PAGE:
Can somebody please explain this problem to me?

A computer has 20 bit instructions with 8 bit addresses. Suppose that there are 12 two-address instructions. How many 1-address instructions are theoretically possible?

Would the instruction set be set up like this?
0000|00000000|00000000

Why don't you just count? Each two-address instruction eats up enough of the available instruction space to represent 2 addresses. Each one-address instruction eats up enough of the available instruction space to represent 1 address. If you don't understand what this means, ask.

Why don't you just count? Each two-address instruction eats up enough of the available instruction space to represent 2 addresses. Each one-address instruction eats up enough of the available instruction space to represent 1 address. If you don't understand what this means, ask.

Yeah, I'm not really sure what that means.

To represent an N-bit value whose value could be anything, you need.... N bits. Which eats up 2^N possible numbers. You have 2^20 available numbers.

Ok. I appreciate your help, but I still really don't understand. There is a problem similar to this in our book:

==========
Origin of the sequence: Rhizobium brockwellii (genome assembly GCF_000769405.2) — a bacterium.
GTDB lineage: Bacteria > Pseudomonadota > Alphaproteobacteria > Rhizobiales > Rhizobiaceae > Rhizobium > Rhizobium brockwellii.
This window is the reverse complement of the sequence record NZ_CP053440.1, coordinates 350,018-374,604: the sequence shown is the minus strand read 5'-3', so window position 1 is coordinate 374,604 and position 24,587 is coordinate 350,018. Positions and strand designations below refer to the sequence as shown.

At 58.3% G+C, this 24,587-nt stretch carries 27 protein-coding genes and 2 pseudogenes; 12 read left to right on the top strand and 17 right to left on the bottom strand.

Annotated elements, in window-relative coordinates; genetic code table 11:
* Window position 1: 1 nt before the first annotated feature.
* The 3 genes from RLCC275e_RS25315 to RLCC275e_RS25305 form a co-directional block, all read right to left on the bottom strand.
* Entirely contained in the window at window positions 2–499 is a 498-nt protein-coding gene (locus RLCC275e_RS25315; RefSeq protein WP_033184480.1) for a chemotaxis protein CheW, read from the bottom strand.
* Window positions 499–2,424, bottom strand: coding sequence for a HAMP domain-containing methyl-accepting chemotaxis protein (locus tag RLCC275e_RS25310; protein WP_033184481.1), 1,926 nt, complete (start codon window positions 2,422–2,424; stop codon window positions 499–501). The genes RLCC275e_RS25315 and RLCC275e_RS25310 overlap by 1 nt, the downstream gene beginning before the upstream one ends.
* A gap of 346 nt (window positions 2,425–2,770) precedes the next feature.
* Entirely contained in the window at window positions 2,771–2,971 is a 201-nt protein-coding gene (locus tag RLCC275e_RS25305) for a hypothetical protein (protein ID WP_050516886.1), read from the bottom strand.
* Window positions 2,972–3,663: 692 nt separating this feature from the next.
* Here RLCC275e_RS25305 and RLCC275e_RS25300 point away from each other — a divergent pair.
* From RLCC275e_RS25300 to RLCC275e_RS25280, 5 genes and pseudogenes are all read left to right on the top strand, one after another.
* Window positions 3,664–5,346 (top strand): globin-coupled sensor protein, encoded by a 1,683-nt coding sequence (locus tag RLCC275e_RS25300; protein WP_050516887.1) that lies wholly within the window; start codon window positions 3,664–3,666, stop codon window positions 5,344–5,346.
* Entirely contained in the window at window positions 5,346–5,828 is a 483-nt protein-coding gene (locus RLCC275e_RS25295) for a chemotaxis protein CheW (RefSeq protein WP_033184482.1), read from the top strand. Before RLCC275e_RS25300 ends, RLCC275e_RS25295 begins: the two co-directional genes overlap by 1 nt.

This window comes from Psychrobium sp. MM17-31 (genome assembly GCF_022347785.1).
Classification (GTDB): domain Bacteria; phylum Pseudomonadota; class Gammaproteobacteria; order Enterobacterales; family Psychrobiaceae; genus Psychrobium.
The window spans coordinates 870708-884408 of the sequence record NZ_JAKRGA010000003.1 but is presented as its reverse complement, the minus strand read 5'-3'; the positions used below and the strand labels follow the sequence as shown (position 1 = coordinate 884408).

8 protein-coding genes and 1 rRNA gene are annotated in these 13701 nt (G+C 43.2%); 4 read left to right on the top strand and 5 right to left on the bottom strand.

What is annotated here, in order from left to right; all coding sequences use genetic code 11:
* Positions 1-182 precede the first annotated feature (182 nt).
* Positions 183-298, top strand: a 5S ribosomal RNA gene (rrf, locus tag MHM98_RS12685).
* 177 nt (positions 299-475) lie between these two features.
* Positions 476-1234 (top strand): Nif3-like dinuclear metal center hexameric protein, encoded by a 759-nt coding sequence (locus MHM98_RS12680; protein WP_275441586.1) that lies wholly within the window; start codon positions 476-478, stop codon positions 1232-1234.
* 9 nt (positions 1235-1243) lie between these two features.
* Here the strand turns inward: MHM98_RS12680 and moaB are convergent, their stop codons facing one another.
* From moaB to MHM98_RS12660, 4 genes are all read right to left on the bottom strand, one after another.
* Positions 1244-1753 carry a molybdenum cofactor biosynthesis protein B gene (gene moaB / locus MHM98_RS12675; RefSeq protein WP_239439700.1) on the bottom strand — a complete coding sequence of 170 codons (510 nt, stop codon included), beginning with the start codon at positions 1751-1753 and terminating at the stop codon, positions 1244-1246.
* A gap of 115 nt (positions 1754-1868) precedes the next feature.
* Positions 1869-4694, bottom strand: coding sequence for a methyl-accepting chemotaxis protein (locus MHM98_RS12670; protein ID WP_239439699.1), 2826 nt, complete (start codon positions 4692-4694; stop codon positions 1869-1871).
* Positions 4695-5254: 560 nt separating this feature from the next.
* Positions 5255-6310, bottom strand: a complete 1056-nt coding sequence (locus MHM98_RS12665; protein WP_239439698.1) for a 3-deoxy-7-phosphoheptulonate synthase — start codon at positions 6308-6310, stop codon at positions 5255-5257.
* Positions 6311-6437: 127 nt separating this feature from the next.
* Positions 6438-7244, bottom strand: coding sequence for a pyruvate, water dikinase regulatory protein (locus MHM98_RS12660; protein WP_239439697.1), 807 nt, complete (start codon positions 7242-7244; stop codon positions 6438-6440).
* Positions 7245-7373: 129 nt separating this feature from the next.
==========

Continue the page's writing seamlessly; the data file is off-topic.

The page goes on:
A computer has 32-bit instructions and 12-bit addresses. Suppose there are 250 2-address instructions. How many 1-address instructions can be formulated?

The answer in the book is 6*2^24.

Where do these numbers come from?

If there are 32-bit instructions, that means there are 2^32 total values these instructions could have. If addresses are 12 bits, each 2-address instruction has 2^24 values it could have. So subtract the amount of values it could have from the total number of available values and that's how much you have left over.

Thank you! That makes so much since to me now. So I take it that you do nothing with the 250?